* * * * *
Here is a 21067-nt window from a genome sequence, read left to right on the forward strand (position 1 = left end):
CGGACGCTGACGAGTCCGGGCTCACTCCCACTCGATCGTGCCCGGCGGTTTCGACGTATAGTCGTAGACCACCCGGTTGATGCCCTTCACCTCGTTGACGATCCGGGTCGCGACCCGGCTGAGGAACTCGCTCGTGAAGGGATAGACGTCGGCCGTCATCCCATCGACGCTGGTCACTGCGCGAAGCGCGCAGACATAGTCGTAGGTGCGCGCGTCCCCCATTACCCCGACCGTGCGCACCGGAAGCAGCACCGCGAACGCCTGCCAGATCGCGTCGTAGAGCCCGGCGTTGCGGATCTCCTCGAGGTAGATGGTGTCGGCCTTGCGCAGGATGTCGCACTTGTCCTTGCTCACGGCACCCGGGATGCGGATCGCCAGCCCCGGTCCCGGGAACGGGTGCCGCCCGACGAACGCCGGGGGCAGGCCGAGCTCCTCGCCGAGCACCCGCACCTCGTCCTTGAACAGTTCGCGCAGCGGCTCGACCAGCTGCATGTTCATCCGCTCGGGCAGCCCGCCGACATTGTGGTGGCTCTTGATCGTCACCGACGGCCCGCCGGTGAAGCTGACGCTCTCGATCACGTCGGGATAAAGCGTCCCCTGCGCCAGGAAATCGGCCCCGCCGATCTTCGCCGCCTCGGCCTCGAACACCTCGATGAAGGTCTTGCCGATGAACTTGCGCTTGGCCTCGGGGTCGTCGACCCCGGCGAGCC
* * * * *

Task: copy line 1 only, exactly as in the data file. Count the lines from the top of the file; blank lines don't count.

Here is a 21067-nt window from a genome sequence, read left to right on the forward strand (position 1 = left end):